Open roadsteads should always be viewed with suspicion. Even in tradewind areas, the winds can veer and turn what looks like a perfectly protected spot into a potential disaster. That is why, whenever we anchor in any spot that does not offer 360-degree protection, we take precautions that will let us sail out as soon as we sense an onshore wind.
The anchorage just south east of point Conception called Cojo was a classic example. Here are the steps I remember taking that evening:
1. We anchored so that, should the wind turn onshore, we had extra room between us and the beach to allow time for us to get the chain in and sails pulling before we got messed up in the onshore kelp.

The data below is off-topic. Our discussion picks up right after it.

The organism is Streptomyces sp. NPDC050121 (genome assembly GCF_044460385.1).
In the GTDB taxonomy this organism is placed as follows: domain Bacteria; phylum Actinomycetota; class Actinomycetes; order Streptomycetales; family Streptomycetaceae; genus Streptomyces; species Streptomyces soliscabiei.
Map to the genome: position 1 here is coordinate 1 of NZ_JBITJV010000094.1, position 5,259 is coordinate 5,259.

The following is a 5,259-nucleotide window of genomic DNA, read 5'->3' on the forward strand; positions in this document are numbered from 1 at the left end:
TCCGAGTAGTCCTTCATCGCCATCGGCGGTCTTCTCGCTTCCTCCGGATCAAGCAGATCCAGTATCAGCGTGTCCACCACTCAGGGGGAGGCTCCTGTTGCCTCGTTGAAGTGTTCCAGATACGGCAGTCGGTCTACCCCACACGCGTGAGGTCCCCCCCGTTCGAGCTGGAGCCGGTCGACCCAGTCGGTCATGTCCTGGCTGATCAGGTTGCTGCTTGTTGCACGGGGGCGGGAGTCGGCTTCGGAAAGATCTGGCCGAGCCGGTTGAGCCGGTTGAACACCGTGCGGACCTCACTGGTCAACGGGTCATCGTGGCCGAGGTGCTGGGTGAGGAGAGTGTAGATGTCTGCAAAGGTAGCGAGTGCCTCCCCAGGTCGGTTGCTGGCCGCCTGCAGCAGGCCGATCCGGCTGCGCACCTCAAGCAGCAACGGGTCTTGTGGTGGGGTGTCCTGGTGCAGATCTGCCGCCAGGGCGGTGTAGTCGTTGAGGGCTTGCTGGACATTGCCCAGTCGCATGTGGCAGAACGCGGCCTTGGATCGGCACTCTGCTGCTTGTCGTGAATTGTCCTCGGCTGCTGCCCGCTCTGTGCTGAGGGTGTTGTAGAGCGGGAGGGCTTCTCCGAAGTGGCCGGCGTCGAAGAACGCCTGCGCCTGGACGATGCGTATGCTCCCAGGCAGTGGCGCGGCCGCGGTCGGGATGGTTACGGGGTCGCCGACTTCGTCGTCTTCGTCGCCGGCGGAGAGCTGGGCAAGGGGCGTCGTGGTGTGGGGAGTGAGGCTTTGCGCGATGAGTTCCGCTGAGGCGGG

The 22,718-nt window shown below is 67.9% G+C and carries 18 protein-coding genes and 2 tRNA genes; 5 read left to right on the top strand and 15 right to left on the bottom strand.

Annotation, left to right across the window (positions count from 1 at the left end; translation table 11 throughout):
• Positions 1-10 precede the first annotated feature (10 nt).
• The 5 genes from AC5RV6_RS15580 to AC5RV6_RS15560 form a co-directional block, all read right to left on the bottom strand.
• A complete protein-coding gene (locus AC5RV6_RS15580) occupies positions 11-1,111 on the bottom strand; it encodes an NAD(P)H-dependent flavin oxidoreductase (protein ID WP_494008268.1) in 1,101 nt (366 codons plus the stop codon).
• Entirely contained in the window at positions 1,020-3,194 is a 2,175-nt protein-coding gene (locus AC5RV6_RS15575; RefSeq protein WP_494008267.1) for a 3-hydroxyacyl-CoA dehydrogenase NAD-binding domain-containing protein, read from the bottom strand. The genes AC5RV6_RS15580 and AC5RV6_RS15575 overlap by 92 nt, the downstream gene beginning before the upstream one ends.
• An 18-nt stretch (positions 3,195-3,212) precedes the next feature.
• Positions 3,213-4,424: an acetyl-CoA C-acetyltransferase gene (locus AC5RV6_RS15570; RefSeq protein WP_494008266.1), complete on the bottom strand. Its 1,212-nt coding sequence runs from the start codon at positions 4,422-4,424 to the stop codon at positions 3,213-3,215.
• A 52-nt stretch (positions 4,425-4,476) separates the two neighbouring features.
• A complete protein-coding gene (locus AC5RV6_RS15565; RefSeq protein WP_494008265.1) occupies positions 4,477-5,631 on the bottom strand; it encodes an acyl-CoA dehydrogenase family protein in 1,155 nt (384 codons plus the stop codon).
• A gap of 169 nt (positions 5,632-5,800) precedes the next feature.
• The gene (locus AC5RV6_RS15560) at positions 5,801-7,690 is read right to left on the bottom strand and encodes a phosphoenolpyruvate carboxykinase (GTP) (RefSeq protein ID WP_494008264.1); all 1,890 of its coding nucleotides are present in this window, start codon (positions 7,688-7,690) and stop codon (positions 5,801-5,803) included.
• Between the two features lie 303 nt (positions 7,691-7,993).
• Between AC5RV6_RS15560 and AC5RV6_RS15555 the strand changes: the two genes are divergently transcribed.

2. Larry put a double reef in the mainsail and coiled all the halyards and sheets ready to set sail, before we went to bed.
3. I made sure everything inside the boat was ready to go, dishes washed and stored, before we turned in.
4. We slept in the forward bunk, even though the anchorage was a bit rolly and the pilot berths might have been slightly more comfortable. Being right forward means not only will we feel and hear any chop that begins to set in from an onshore wind, we will hear the grumbling of the chain if or when the wind changes direction.
Once again we were glad we’d taken these precautions as getting underway was fast and relatively easy. Even with an engine, this was one anchorage that might be better left under sail as kelp is abundant, broken strands floating everywhere, waiting to wrap around any unwary prop.